1. Half French and half Spanish. x
  2. Got the curved feet from her father, the legs from her mother and the tall thin body from her grandfather. x x
  3. Wears Freed pointe shoes. x x
  4. Thinks that the daily barre is boring. "You can’t imagine how much!" She laughs. "I try to do it as early as I can, to get rid of it." x
  5. In 1980 Balanchine picked her out of a line of 15-year-olds when he called on the Paris Opera Ballet School. x
  6. When she was 18 years old, preparing for the Varna competition she wrote a letter to Maurice Bejart asking for authorization to dance one of his piece for the modern dance section which then -  unknown to Bejart himself  - refused by his administration. Sylvie ignored it and won the special price with it, years later when they finally met Bejart validated her determination. x
  7. Named at the age of 19 years old as Danseuse Étoile just 5 days after she won the concours (POB internal competition) for the Premiere Danseuse rank, she is the youngest étoile ever in the history of the Paris Opera Ballet. x
  8. Rudolf Nureyev (who was openly gay) famously said that Guillem was the only woman he ever met that he could have married: "I’d switch back for Sylvie." x
  9. In 1988 at the age of 23 she shocked Nureyev and the French nation by leaving the Paris Opera Ballet to join Royal Ballet. Questions were asked in French Parliament for cultural minister Jacques Lang and French Newspaper Le Monde called her departure “a national catastrophe”.  x x
  10. Once (while still speaking poor English) she became a messenger for Nureyev to get permission from Frederick Ashton to stage Ondine at Paris Opera Ballet, Ashton declined. x
  11. Royal Ballet former director Anthony Dowell nicknamed her Mademoiselle Non for saying “no” so much. x x
  12. When she was guest artist at the Royal Ballet, the blazing row she had with choreographer Kenneth MacMillan transfixed the entire Opera House when it was accidentally broadcast through the public address system. x
  13. When presented with the (first) Nijinsky Prize for “the world’s best ballerina” in 2001 she shocked the ceremony and dignitaries, including Prince Albert of Monaco, by attacking such popularity awards as being artistically damaging and encouraging a "cultural supermarket". She protested that the exceptional in dance had never needed such engineered awards to become popular. x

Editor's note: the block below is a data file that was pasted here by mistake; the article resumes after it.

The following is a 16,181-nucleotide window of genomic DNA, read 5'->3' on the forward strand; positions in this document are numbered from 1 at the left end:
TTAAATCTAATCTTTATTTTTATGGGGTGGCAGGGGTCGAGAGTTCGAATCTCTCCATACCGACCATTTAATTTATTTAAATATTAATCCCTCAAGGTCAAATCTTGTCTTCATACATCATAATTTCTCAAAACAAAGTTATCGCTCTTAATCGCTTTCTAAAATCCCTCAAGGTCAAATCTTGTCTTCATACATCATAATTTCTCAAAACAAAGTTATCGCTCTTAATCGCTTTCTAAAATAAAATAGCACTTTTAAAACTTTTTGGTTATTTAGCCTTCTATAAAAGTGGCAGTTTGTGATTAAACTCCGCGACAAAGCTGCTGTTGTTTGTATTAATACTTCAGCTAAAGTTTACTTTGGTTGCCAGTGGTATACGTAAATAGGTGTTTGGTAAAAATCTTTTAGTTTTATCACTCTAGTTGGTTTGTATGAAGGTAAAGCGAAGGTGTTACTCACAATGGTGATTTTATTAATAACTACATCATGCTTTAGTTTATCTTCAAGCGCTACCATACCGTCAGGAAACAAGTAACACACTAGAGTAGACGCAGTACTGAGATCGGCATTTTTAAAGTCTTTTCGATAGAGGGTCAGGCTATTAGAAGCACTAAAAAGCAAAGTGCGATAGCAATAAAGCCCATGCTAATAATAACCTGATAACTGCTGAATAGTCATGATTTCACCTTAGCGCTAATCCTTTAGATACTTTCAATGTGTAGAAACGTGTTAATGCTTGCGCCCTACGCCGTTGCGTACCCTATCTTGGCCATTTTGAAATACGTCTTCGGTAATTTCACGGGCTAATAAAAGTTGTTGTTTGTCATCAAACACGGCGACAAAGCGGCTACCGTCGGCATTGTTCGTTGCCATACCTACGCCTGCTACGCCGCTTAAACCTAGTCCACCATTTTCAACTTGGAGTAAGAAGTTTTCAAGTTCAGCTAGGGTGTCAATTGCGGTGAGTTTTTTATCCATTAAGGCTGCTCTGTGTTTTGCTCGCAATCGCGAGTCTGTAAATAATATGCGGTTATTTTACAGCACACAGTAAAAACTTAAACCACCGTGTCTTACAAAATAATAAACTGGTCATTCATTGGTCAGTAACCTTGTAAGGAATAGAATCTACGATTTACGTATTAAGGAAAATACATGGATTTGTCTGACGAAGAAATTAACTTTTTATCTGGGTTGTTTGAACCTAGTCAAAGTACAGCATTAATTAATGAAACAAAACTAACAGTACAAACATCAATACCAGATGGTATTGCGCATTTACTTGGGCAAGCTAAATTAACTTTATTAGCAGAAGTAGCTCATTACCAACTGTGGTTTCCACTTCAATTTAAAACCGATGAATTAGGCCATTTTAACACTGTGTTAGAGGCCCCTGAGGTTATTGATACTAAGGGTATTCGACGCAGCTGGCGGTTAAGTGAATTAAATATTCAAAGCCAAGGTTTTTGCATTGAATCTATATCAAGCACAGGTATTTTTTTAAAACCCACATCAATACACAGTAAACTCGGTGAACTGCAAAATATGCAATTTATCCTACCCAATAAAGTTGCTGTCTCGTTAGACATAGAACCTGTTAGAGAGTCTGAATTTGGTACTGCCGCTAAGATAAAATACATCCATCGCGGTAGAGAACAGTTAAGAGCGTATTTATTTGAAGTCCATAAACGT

14. At one time during her years in Royal Ballet, the dancers were giving their old pointe shoes for fund raising - except Sylvie Guillem saying that she did not want to encourage fetishism.
  15. Oleg Vinogradov (former director of Mariinsky Ballet), has called her “the best ballerina in the world”. "It is impossible," he has said, "to overestimate the influence she has had on future ballerinas." x
  16. Russian ballet had been known for its small, delicate women, but Vinogradov was mad about Sylvie Guillem and eagerly started unearthing tall new girls in her image - his “basketball team”, as they were known. Suddenly, the company’s ranks were filled with taller women, such as Uliana Lopatkina or Yulia Makhalina. x x x
  17. She photographed herself nude for the French Vogue to show "the way I am and the way I see myself." x
  18. Became the first dancer to dance Ashton’s Marguerite and Armand revival after the death of Rudolf Nureyev and Margot Fonteyn. She refused the offer twice thinking it was too soon and she’s too young before accepting it on the third time. x
  19. Nikolai Tsiskaridze is such a big fan of Sylvie Guillem that he feigned fever so he would not have to dance during one of Bolshoi tours in order to see her performance. x
  20. Feels that Swan Lake is her most personal failure because her idea of it was so high that she never succeeded in dancing it to her satisfaction (not being able to be happy in it). x x
  21. Became vegetarian a year ago, she is also supporting Sea Shepherd and campaigning to raise awareness of animal welfare and the depletion of the oceans. x